Saturday, August 30, 2014

The Lizards of Nagrafki-Uri

A discussion on the blog of Mr. John Wright mentioned a stunning lack of space lizards in modern SF. Although this contention was quickly rebutted by others, it reminded TOF that back in high school, he had started writing a grand space opera involving Lizards, Spiders, Humans, protoplasmic blobs, and sundry other folk in a great cosmic game of conquest and revenge.

A brisk search of The Olde Files resurrected a folder containing several hundred carbons and originals of this primitive effort. The prose is somewhat prolix:
Great throbs of power surged through the vessel and even the mighty structure of the colossal ship shuddered slightly as the titanic engines mounted in the rear spewed shorn atoms into the endless void. 
Okay, so it's a big ship, right? Well, it was the Sixties and TOF was young. One sign of adolescent thought is the deification of great size, of bigness-as-such.

Monday, August 25, 2014

The Advent of TOF

TOF's first paid publication was a collection of fillers and quotes, for which he was remunerated the princely sum of $60, but his first actual paid story had a more checkered career.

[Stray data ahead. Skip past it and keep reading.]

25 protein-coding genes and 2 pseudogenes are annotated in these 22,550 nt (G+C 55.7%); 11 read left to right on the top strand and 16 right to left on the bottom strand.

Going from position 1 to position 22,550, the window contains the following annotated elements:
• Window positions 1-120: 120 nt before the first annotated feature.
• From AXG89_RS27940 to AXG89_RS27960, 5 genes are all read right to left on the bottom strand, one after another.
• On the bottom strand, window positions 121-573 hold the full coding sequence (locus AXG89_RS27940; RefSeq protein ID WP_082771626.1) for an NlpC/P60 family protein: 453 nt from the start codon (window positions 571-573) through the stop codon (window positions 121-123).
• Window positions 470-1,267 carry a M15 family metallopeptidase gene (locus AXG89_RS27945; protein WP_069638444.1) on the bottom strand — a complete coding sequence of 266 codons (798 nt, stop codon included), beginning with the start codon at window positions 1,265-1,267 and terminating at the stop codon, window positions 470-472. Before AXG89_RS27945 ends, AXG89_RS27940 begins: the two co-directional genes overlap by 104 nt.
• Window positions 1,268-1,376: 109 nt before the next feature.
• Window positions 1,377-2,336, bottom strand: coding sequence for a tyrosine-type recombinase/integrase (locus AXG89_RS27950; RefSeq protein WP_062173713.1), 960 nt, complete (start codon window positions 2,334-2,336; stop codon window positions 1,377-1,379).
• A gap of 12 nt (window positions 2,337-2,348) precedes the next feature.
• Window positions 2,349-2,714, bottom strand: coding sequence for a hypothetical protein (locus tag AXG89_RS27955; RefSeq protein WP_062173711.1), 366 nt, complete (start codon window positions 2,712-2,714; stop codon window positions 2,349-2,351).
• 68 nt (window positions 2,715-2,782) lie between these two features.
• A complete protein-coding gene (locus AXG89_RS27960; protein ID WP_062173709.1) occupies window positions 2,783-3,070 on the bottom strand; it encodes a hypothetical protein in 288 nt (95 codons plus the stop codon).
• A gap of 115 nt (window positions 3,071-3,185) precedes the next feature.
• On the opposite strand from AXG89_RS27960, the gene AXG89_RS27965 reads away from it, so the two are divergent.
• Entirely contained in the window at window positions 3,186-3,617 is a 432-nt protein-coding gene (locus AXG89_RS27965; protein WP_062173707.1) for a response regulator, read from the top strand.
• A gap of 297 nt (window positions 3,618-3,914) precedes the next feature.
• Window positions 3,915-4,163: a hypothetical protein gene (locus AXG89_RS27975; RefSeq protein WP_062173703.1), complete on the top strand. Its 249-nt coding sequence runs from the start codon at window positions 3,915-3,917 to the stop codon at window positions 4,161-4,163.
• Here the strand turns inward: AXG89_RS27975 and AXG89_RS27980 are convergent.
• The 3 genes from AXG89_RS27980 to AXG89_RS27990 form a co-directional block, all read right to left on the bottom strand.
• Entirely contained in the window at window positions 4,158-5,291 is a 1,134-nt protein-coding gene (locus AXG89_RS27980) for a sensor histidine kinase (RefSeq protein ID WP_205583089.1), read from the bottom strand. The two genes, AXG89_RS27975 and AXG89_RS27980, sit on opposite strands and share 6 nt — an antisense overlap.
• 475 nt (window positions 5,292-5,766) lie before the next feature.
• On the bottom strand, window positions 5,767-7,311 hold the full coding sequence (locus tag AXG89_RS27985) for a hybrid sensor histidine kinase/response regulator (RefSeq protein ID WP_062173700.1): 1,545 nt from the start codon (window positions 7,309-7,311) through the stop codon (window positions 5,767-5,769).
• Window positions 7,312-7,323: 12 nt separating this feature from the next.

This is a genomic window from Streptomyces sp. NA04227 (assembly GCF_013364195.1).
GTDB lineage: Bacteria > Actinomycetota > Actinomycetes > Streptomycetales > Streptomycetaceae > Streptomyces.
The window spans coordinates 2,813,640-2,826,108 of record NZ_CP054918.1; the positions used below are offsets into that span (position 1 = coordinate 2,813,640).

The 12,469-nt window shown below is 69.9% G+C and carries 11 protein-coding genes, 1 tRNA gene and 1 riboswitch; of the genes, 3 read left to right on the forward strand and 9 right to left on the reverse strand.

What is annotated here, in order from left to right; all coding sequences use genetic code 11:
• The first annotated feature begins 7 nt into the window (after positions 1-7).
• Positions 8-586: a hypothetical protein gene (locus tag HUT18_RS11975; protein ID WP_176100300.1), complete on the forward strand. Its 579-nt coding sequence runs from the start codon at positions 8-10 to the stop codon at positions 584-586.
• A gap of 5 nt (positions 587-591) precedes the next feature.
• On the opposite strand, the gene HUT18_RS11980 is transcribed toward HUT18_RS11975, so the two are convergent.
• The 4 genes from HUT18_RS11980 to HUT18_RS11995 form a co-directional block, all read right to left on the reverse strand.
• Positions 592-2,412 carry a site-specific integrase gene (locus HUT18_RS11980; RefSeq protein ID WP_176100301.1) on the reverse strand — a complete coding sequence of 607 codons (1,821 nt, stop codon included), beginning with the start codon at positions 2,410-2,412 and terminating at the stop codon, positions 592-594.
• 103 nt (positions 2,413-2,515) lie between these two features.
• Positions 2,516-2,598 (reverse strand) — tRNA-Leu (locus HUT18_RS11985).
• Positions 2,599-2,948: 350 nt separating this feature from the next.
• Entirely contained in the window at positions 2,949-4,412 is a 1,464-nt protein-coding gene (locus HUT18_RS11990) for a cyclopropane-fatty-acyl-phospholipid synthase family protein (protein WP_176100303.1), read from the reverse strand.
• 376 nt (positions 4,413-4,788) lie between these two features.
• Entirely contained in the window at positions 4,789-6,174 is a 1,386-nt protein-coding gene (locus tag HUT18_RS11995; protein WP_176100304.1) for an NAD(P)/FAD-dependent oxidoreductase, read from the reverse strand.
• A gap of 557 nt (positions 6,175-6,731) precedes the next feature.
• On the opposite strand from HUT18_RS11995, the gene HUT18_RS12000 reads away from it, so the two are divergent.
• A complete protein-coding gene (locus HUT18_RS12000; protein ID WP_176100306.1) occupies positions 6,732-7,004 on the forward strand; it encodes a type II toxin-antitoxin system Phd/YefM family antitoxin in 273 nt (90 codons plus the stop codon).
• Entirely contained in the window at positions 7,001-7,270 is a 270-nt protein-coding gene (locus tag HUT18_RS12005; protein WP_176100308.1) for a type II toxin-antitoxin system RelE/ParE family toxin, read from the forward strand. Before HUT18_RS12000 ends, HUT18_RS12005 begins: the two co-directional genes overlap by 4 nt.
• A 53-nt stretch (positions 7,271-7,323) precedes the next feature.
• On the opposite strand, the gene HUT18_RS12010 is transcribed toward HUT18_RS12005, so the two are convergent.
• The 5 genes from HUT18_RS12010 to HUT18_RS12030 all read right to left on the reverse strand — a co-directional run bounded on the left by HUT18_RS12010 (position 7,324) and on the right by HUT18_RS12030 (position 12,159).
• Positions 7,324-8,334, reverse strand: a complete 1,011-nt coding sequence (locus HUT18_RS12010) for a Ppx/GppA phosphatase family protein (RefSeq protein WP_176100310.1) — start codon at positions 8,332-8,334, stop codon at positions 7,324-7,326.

Saturday, August 23, 2014

Sometimes the Mask Doesn't Just Slip

It is tossed off entirely and dances and capers:
From Pro-Choice to Pro-Abortion
All life is not equal. That’s a difficult thing for liberals like me to talk about, lest we wind up looking like death-panel-loving, kill-your-grandma-and-your-precious-baby storm troopers. Yet a fetus can be a human life without having the same rights as the woman in whose body it resides. She’s the boss. Her life and what is right for her circumstances and her health should automatically trump the rights of the non-autonomous entity inside of her. Always.
-- Mary Elizabeth Williams, “So What If Abortion Ends a Human Life?” 
There may be a reason why such sentiments make one look like "death-panel-loving, kill-your-grandma-and-your-precious-baby storm troopers."

We can only wait and see what other lives will be deemed less than equal. Lebensunwertes Leben is making its long-awaited comeback.

Added in postscript: TOF spoke too soon, we are already designating such.

Thursday, August 21, 2014

First Way, Part I: A Moving Tale

OK, TOF has finished "In Panic Town, On the Backward Moon" and is ready to resume what he joshingly refers to as "real life."

Back to the Argument from Motion (See Preface)